Freemasons Hall

As with the nearby Adelaide Club, this imposing building was constructed as a meeting place for men. Specifically, it was for men who belonged to the Freemasons.

Freemasonry is an organisation that evolved from stonemasons’ guilds in Great Britain in the 17th Century. Eventually membership expanded to include non-masons. Lodges were set up around the world, including in Australia.

Freemasonry was one of the earliest associations in South Australia. In fact, the South Australian Grand Lodge was formed in London in 1834, two years before the colony was settled. Among the first Freemasons were many important South Australians, including George Strickland Kingston, Robert Gouger and John Morphett

At first the Freemasons met in various buildings around the city. In 1869 they built permanent offices and a Masonic hall on Flinders Street. However, by 1913 the organisation had outgrown this space and began plans for a new Masonic hall. In 1921, the Grand Secretary, Charles Glover (later Adelaide’s first lord mayor) toured overseas to find architectural inspiration for the new building.

A year later land was purchased on North Terrace. Architects John Quinton Bruce and William H. Harral (a Freemason) designed a hall. The original design was for the structure to be made of cut stone and granite. However, rising costs meant much of it was reinforced concrete.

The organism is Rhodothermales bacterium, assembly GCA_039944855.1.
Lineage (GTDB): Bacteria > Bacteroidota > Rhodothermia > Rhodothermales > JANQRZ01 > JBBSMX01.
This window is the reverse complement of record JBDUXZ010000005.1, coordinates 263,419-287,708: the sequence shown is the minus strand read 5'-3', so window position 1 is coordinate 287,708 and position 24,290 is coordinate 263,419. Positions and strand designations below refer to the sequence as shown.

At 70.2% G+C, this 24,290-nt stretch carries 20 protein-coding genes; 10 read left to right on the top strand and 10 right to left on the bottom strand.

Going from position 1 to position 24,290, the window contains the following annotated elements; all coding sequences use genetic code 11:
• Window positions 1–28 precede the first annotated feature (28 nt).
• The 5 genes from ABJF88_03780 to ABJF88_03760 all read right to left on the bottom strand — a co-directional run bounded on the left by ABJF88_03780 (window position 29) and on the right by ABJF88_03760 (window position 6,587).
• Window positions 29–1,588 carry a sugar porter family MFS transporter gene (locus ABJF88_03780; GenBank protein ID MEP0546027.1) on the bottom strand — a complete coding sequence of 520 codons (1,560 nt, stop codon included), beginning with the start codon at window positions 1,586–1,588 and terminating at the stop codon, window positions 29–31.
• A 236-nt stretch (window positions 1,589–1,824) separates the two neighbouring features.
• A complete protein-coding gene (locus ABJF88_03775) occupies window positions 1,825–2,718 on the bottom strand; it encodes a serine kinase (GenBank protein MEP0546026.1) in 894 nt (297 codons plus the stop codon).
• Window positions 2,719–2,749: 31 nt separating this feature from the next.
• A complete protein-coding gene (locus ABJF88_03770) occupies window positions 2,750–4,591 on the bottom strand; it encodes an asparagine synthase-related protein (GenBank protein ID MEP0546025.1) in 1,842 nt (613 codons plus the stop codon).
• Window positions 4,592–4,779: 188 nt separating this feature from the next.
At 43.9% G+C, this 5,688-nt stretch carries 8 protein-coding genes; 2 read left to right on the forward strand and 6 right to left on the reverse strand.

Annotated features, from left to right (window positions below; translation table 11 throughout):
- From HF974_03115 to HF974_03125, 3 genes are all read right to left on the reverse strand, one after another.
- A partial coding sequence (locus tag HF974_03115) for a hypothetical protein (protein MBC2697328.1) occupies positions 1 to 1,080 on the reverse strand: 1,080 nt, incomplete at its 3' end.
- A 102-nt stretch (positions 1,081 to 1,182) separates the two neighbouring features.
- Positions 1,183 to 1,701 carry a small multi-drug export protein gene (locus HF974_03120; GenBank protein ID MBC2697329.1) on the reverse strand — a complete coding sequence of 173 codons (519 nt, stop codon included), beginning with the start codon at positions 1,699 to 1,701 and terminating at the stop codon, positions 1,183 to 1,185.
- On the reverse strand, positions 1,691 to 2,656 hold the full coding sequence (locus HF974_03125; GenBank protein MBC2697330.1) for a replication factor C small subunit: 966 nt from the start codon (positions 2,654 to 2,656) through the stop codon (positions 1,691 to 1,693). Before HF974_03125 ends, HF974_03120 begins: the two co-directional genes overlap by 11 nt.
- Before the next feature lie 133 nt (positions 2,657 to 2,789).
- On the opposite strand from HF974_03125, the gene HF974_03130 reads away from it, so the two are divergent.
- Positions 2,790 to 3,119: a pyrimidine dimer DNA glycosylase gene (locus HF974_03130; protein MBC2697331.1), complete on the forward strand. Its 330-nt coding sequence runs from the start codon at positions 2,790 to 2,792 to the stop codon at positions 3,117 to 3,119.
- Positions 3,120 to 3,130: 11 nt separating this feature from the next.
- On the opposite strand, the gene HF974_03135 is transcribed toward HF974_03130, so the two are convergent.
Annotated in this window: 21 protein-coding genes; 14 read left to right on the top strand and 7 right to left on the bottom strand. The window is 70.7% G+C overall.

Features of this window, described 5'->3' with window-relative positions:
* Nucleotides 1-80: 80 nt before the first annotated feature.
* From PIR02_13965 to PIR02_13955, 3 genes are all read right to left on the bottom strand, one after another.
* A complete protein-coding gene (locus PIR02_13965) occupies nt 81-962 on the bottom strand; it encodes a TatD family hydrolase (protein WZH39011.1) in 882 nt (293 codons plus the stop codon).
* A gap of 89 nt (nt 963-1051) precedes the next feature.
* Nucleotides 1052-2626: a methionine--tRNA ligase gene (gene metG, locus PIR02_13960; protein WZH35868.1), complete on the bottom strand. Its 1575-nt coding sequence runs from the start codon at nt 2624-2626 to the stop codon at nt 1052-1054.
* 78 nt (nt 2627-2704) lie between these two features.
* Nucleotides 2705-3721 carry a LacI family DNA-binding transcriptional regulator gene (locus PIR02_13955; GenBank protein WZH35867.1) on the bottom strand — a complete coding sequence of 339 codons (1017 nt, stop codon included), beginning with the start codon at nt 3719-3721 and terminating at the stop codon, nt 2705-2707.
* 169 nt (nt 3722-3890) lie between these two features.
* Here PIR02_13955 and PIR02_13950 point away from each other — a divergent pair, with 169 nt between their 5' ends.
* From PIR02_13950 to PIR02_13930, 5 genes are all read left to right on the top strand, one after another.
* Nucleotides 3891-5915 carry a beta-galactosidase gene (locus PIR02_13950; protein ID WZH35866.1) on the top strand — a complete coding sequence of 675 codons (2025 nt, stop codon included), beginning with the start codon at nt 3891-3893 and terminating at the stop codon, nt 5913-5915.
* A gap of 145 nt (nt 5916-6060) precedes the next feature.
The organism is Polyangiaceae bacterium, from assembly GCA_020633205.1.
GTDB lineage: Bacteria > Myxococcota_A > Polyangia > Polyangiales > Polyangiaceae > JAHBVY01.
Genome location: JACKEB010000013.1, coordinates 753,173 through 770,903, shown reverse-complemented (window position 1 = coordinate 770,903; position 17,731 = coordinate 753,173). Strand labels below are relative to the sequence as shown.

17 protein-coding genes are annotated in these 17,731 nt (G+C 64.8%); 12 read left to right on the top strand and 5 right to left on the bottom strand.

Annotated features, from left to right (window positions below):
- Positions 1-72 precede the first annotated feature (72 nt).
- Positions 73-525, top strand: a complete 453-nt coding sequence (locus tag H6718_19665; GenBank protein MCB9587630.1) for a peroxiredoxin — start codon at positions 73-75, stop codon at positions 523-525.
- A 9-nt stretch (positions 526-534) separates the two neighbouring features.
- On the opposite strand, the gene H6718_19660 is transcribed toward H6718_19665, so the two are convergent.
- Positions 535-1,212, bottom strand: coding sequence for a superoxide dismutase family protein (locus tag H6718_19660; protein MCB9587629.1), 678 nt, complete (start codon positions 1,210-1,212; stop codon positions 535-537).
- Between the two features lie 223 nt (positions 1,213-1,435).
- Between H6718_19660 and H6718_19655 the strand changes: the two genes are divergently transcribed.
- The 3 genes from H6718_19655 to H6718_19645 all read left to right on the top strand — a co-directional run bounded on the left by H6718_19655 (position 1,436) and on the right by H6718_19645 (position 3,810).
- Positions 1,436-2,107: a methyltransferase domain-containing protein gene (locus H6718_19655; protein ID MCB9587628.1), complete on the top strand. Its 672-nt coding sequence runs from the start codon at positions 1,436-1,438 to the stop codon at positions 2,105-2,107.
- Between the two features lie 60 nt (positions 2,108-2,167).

The new hall, completed in 1927, was still impressive. The six levels, including the basement, housed administrative offices, reading and billiard rooms, a ballroom, banquet room, lodgerooms, and 24 rooms to accommodate visiting members. The Great Hall, at the rear of the building, was used for Grand Lodge functions and for public events.

Today this is still the home of South Australia’s Freemasons. It also hosts public events and is a lecture space for the University of Adelaide. There are weekly tours of the building on Thursdays at 2pm.

Images

Freemasons Hall, North Terrace, 2014

Freemasons Hall, North Terrace, 2014

Above the building's North Terrace entrance, you can see what was the Lodge motto until the 1950s. Written in Latin, it reads, 'Hear, see, be silent, if you would live in peace'. | Creator: Photograph by Jessica Cronin View File Details Page

Freemasonry in South Australia, 1838

Freemasonry in South Australia, 1838

Many British organisations and traditions were brought to South Australia by the first colonists. The founding of the South Australian Freemasons Lodge in the 1830s was a celebrated event for the new colony. As this newspaper article notes, the establishment of groups like the Freemasons appeared to demonstrate the confidence in the colony and in its long and promising future. | Source: ‘South Australia’, Colonial Times, 30 October 1838, p.6, http://nla.gov.au/nla.news-page669697 View File Details Page

New Masonic Temple, The Register

New Masonic Temple, The Register

The 1920s was a period of significant growth in membership for Freemasonry both in Australia and around the world. As this article suggests, space in the former Freemasons premises on Flinders Street had become an issue for the growing organisation. | Source: 'New Masonic Temple', The Register, 14 April 1925, p.9, http://nla.gov.au/nla.news-article63716326 View File Details Page

Street Address:

254-260 North Terrace, Adelaide [map]

Cite this Page:

Adelaide City Explorer Team & East End Coordination Group, “Freemasons Hall,” Adelaide City Explorer, accessed March 24, 2017, http://adelaidecityexplorer.com.au/items/show/84.
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